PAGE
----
Houzz Tour: An Edwardian Cottage is Renovated to Retain its Charm
Creative design elements ensure a cottage keeps its traditional character following a major extension and renovation project
With the help of joiner Ben Heath and a team of landscape gardeners and interior designers, Cooper managed to transform the cottage without destroying its charm and character. The key elements of the project were the addition of a kitchen and bedroom extension, and the removal of the upstairs ceiling to expose the original vaulted roof.
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Who lives here A family with teenagers
Location Newbury, west Berkshire
Property A cottage built in 1910; it was originally the lodge house for the wood
Size 3 bedrooms, 2 bathrooms
Designer Kate Cooper of Absolute Architecture
Photography James Wilson of JAW Photography
Kate Cooper and her team enhanced the front of the property by adding boxed hedges and pretty cottage garden planting either side of the entrance path. The path is laid with traditional Victorian encaustic tiles, which continue inside along the hall and into the kitchen, helping to link the indoors and out. The tiles were coated with a specialist sealant to protect them.
Cooper also updated the exterior paint and chose an elegant lead grey for the woodwork instead of the bright blue that was there previously.
Woodwork painted in Down Pipe, Farrow & Ball.
It’s hard to distinguish the extension from the original property, which protrudes from the left of the building towards the meadow. “The owners wanted it to tie in perfectly with the character of the cottage,” explains Cooper.
There are plenty of outdoor seating areas, including a generous dining table surrounded by comfortable wicker chairs.
The owners were also keen to add an outside fireplace and barbecue area, which are to the left of the house. The wooden construction on the right is a sauna, where they can escape to if the weather turns chilly. Cooper stained the original orange wood of the sauna a dark brown to help it blend in with the rest of the building.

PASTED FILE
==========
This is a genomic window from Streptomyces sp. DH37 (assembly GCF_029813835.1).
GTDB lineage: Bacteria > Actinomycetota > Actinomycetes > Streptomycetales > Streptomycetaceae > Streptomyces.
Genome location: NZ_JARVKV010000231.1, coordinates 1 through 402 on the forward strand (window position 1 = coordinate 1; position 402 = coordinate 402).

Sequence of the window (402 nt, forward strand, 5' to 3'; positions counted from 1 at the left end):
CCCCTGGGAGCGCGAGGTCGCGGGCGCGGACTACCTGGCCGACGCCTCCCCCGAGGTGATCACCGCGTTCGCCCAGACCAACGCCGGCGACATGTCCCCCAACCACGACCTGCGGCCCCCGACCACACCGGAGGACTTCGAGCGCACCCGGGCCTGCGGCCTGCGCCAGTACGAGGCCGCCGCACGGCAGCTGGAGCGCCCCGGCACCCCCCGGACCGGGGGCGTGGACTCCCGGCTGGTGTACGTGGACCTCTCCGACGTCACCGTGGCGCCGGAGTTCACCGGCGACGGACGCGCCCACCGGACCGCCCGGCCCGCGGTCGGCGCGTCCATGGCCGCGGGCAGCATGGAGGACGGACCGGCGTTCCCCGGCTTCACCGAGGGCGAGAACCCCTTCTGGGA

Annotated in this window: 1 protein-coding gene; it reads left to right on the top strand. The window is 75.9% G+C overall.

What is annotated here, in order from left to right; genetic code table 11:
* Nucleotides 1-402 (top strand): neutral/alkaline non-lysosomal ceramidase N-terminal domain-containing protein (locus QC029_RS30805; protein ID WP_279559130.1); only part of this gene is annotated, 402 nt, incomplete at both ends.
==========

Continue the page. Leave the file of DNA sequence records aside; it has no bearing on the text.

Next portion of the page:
Table and chairs, Neptune.
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French windows lead onto the terrace for easy access to the outdoors, and the bay provides extra space for a comfy window seat.
“The colour scheme was kicked off with the bright fabric on the dining chairs,” says Cooper. “The owners fell in love with the design, so everything else fell into place around it.”
The black table was made specifically for the space and has a gold distressed detail along its edge.
Cooper fitted LED lights above and inside the cabinets. These complement the ceiling spotlights and provide ambient light in the evening.
The antique mirror splashback is a clever way to make the room appear larger; it also subtly contrasts with the matt walls and units.
Walls painted in Slipper Satin; ceiling painted in All White, both Farrow & Ball.
Every small detail has been attended to, with light switches made of traditional oak back plates and metal toggles to complement the doors.
The wooden herringbone parquet floor is softened with a sisal rug. “There was enough texture in the fabrics and curtains, so we kept the rug plain,” says Cooper.
The owners chose the distinctive hand-printed wallpaper and fabric, which give the room an opulent feel. Fresh white bed linen brightens the room, while a plain bouclé carpet and antique furniture finish the look.
Bed linen, The White Company.
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With a chimney breast on the right-hand side of the room and windows on the two remaining walls, the bed had to be positioned under one of the windows. “It’s unconventional,” says Cooper. “But it works.”
The two small double beds take up a lot of surface area, so Cooper incorporated a few space-saving tricks to gain some room. She removed a wall radiator and used underfloor heating instead, and put one table between the two beds instead of opting for separate bedside units.
Writing desk, LT Interiors.
The space is neutral, but the two tones of tiles add subtle interest to the room.
Valencia Moonstone and Valencia Opal wall tiles; Cathedral limestone floor tiles, all Fired Earth. Sanitaryware, Heritage.
Cooper also reconfigured the main bedroom to create space for an en suite bathroom, and removed the door in the third bedroom to add more wall space.
What do you think of this characterful cottage? Share your thoughts in the Comments below.